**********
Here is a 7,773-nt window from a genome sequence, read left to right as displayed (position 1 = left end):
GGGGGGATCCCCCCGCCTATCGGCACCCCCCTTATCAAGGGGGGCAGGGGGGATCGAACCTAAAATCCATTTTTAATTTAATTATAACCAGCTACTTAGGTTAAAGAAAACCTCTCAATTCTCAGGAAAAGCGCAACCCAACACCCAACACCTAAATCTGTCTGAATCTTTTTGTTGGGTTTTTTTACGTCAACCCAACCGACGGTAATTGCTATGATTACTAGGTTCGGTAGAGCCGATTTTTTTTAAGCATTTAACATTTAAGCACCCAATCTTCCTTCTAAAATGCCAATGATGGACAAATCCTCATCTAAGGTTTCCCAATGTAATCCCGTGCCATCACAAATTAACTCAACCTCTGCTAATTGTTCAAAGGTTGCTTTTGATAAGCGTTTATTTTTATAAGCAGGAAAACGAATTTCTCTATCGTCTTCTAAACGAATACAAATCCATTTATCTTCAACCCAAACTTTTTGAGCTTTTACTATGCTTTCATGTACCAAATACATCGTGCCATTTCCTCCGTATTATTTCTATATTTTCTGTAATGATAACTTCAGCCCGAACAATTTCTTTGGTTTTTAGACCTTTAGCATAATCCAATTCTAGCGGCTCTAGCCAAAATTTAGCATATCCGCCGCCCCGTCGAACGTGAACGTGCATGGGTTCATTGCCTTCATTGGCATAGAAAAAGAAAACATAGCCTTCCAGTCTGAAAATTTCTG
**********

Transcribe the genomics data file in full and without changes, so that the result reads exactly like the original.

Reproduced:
Here is a 7,773-nt window from a genome sequence, read left to right as displayed (position 1 = left end):
GGGGGGATCCCCCCGCCTATCGGCACCCCCCTTATCAAGGGGGGCAGGGGGGATCGAACCTAAAATCCATTTTTAATTTAATTATAACCAGCTACTTAGGTTAAAGAAAACCTCTCAATTCTCAGGAAAAGCGCAACCCAACACCCAACACCTAAATCTGTCTGAATCTTTTTGTTGGGTTTTTTTACGTCAACCCAACCGACGGTAATTGCTATGATTACTAGGTTCGGTAGAGCCGATTTTTTTTAAGCATTTAACATTTAAGCACCCAATCTTCCTTCTAAAATGCCAATGATGGACAAATCCTCATCTAAGGTTTCCCAATGTAATCCCGTGCCATCACAAATTAACTCAACCTCTGCTAATTGTTCAAAGGTTGCTTTTGATAAGCGTTTATTTTTATAAGCAGGAAAACGAATTTCTCTATCGTCTTCTAAACGAATACAAATCCATTTATCTTCAACCCAAACTTTTTGAGCTTTTACTATGCTTTCATGTACCAAATACATCGTGCCATTTCCTCCGTATTATTTCTATATTTTCTGTAATGATAACTTCAGCCCGAACAATTTCTTTGGTTTTTAGACCTTTAGCATAATCCAATTCTAGCGGCTCTAGCCAAAATTTAGCATATCCGCCGCCCCGTCGAACGTGAACGTGCATGGGTTCATTGCCTTCATTGGCATAGAAAAAGAAAACATAGCCTTCCAGTCTGAAAATTTCTG